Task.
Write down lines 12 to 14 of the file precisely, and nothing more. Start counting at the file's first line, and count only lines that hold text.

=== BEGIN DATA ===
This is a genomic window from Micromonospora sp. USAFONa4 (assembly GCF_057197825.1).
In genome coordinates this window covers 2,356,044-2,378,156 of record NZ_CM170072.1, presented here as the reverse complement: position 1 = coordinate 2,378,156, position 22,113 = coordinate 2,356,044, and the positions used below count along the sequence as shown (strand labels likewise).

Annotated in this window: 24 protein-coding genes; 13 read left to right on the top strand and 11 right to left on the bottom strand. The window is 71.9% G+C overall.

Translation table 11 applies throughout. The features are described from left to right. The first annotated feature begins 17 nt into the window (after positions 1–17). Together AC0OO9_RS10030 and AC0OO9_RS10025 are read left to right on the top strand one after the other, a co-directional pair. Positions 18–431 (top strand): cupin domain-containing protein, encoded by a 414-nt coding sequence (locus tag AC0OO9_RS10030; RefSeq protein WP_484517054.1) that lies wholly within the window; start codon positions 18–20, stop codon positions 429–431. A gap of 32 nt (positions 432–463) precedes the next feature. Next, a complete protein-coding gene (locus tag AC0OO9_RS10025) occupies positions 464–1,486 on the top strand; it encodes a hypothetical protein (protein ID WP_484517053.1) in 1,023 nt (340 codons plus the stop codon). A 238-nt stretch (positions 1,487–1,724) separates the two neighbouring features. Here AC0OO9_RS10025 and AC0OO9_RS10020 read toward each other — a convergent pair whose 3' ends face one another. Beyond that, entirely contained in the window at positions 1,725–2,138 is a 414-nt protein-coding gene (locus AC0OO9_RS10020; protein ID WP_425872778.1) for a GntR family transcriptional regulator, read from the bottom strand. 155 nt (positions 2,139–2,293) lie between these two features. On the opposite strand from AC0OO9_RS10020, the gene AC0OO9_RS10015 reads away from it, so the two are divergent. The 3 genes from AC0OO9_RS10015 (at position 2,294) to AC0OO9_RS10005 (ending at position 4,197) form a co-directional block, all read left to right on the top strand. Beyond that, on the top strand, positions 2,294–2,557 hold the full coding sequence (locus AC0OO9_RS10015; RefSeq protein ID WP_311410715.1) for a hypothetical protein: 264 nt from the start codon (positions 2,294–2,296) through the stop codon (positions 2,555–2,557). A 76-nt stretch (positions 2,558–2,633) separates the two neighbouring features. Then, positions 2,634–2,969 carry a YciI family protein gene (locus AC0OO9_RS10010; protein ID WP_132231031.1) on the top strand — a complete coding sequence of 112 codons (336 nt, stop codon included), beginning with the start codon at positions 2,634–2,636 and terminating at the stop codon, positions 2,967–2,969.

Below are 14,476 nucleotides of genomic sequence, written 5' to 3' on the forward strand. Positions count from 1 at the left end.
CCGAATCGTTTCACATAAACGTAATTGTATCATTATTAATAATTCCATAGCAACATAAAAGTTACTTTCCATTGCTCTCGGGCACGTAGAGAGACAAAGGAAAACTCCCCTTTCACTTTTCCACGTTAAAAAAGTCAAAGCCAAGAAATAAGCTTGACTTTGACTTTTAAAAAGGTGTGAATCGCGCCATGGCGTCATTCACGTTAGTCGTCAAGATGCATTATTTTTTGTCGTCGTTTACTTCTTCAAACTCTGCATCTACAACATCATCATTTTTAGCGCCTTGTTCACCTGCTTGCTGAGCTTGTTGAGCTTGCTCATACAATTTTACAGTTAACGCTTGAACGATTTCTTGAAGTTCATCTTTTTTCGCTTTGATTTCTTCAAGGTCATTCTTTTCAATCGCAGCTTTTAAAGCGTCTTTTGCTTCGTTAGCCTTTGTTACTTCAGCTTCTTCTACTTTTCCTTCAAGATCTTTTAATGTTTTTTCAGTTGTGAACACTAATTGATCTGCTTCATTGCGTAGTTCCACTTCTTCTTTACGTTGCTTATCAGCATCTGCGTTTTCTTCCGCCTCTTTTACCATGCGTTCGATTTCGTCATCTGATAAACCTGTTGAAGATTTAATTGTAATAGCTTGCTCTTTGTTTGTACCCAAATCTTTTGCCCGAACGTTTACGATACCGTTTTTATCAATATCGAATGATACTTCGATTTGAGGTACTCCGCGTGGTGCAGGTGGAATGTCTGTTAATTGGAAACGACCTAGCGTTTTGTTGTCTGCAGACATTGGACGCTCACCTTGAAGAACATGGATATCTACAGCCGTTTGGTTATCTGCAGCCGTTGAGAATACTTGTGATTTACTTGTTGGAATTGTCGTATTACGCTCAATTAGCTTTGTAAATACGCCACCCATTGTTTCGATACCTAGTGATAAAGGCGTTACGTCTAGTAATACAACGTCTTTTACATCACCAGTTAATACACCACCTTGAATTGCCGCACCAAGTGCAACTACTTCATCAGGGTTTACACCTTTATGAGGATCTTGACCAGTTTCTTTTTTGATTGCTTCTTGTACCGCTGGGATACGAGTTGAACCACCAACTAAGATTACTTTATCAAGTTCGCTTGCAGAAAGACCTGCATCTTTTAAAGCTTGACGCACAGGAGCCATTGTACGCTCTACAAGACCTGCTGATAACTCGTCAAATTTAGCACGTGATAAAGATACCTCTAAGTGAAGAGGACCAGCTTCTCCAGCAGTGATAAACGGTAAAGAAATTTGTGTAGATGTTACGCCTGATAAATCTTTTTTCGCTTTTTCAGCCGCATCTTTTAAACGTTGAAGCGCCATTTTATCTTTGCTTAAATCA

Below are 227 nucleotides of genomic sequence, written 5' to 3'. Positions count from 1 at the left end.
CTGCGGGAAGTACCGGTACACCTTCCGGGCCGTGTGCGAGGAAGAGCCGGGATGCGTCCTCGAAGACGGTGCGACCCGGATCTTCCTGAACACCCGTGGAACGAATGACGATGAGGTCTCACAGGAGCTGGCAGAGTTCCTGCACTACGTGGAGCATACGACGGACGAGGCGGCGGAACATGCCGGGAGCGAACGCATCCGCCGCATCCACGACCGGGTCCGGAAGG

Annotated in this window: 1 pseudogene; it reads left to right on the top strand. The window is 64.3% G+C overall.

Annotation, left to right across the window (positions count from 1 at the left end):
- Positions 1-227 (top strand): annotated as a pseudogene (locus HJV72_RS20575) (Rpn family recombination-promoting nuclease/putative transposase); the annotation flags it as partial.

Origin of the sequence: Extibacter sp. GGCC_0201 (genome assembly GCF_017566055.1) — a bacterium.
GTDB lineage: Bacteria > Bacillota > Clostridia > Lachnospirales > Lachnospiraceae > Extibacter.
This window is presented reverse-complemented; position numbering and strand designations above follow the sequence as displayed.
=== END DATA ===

Origin of the sequence: Extibacter sp. GGCC_0201 (genome assembly GCF_017566055.1) — a bacterium.
GTDB lineage: Bacteria > Bacillota > Clostridia > Lachnospirales > Lachnospiraceae > Extibacter.
This window is presented reverse-complemented; position numbering and strand designations above follow the sequence as displayed.